On April 10, 2017, Justice Neil Gorsuch assumed the seat on the U.S. Supreme Court previously held by Justice Antonin Scalia. Justice Gorsuch, who was appointed by President George W. Bush to the United States Court of Appeals for the Tenth Circuit in 2006, has generally espoused conservative views on most legal issues throughout his 24-year career as a lawyer and judge. His nomination was supported by conservative groups such as the Federalist Society and the Heritage Foundation, which presumably believe his approach to interpreting the law aligns closely with that of the late Justice Scalia. Justice Gorsuch was confirmed in spite of a filibuster by Senate Democrats to prevent his appointment; by employing the “nuclear option,” a majority vote in the Senate was used to change Senate debate rules to eliminate the filibuster for U.S. Supreme Court appointments. Justice Gorsuch was confirmed in a 54-45 vote, with one Senator not voting.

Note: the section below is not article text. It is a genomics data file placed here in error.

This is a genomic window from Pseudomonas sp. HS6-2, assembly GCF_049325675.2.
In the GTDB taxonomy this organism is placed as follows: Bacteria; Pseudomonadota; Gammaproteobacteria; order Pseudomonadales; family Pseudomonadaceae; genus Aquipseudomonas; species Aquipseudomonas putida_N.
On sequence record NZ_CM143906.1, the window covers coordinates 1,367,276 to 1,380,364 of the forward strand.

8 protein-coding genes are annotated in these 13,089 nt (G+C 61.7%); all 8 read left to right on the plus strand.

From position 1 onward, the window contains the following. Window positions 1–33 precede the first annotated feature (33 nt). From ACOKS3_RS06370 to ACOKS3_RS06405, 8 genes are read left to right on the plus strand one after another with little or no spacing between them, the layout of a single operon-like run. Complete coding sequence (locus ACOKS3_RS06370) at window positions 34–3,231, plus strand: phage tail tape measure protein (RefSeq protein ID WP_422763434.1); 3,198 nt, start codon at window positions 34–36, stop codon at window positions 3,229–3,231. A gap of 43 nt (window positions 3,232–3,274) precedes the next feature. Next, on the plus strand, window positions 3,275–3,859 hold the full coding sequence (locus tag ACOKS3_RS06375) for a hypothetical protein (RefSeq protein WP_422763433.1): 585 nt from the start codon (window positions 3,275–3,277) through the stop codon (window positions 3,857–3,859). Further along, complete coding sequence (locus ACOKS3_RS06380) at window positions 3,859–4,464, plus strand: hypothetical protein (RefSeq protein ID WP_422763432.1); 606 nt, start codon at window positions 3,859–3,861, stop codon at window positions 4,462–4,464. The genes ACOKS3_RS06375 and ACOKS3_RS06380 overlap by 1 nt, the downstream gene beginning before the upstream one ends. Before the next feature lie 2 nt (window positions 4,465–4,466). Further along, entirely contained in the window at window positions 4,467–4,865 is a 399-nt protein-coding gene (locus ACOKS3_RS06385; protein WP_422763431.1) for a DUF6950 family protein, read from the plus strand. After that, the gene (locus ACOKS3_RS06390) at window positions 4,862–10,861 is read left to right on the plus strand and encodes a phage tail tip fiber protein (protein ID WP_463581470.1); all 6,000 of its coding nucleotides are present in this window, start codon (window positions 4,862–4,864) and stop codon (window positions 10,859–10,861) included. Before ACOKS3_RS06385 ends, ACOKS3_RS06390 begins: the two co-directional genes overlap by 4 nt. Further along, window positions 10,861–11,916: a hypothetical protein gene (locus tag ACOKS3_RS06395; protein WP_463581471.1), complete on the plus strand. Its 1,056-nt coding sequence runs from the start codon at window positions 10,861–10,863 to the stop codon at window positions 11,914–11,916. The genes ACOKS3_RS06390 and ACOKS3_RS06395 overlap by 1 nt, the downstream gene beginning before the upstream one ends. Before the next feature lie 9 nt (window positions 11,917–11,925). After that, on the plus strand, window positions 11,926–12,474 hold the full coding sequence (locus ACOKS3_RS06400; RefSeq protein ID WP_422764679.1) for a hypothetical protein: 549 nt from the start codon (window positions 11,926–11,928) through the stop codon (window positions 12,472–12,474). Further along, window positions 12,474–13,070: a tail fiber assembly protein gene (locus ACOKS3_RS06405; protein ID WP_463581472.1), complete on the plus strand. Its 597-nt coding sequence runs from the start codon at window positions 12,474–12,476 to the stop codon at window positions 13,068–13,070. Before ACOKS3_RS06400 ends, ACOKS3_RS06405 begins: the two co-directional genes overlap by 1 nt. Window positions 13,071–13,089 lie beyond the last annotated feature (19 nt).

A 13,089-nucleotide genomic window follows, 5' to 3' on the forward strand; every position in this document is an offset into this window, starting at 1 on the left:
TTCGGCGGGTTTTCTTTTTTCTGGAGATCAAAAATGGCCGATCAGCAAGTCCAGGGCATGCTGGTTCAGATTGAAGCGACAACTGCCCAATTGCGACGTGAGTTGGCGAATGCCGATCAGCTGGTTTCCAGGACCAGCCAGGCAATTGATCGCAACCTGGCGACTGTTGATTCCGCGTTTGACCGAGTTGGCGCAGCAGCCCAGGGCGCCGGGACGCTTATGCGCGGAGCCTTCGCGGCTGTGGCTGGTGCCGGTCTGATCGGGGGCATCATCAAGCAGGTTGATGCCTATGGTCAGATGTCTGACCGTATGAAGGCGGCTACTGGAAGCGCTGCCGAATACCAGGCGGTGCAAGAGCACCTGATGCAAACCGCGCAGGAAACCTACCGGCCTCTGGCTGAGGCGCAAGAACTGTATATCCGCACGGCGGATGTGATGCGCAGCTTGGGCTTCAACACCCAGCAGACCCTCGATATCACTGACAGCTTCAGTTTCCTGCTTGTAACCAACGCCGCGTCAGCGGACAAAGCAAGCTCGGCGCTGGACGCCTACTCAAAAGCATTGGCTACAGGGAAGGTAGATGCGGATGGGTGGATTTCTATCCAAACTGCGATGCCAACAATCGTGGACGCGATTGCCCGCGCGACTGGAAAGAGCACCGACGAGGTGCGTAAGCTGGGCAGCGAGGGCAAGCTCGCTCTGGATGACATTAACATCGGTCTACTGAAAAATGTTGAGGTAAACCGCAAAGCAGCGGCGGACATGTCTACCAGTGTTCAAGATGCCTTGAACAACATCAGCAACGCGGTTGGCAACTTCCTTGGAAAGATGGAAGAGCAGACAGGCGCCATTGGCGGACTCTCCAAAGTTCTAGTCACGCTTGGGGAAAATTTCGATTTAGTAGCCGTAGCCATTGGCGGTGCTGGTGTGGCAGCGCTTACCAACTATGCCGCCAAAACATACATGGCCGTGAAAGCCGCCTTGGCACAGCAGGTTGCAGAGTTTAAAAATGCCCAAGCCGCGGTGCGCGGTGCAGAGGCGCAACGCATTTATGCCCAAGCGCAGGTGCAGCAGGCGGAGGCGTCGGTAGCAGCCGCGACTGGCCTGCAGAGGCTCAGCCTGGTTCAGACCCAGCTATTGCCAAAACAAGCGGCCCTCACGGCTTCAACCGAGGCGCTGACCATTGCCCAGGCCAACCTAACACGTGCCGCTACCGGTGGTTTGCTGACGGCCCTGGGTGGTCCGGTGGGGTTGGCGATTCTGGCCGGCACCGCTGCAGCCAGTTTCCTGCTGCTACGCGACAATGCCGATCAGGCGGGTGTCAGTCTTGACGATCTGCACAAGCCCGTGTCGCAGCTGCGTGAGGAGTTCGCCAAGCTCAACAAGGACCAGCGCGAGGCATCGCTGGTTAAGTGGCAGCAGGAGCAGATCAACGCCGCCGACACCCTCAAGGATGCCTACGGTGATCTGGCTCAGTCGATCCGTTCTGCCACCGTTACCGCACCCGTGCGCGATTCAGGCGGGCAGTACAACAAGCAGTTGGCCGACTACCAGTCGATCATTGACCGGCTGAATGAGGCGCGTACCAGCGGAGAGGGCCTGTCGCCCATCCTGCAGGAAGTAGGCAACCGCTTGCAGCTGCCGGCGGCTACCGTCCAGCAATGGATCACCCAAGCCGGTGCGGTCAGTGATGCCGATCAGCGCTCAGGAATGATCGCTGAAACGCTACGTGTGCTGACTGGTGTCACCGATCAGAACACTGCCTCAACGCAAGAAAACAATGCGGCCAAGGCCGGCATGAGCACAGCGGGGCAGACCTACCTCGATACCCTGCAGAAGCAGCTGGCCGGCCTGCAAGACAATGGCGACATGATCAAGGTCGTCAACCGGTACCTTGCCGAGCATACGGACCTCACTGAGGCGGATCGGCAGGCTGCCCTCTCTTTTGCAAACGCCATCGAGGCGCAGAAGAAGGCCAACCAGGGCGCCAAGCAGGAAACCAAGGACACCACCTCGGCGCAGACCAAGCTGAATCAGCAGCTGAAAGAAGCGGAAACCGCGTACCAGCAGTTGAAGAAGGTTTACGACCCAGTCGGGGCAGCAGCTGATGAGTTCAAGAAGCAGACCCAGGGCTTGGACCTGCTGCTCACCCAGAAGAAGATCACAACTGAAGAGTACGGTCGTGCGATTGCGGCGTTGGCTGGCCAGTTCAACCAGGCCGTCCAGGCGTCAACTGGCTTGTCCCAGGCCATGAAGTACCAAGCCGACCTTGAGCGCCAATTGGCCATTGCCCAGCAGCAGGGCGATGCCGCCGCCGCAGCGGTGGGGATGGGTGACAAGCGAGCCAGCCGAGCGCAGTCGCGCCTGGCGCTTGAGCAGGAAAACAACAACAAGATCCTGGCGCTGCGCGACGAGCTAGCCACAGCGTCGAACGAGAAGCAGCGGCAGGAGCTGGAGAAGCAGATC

In many respects, Justice Gorsuch’s elevation to the U.S. Supreme Court simply restores the ideological status quo of the Court prior to Justice Scalia’s death in February 2016. The U.S. Supreme Court will again be divided between four members each on the liberal and conservative wings, with Justice Kennedy (for whom Justice Gorsuch served as a law clerk) occupying the middle position in many cases. Nonetheless, among many other areas of law, the placement of 49-year-old Justice Gorsuch on the U.S. Supreme Court for a lifelong tenure will likely have significant implications for environmental law cases that will come before the Court in future years.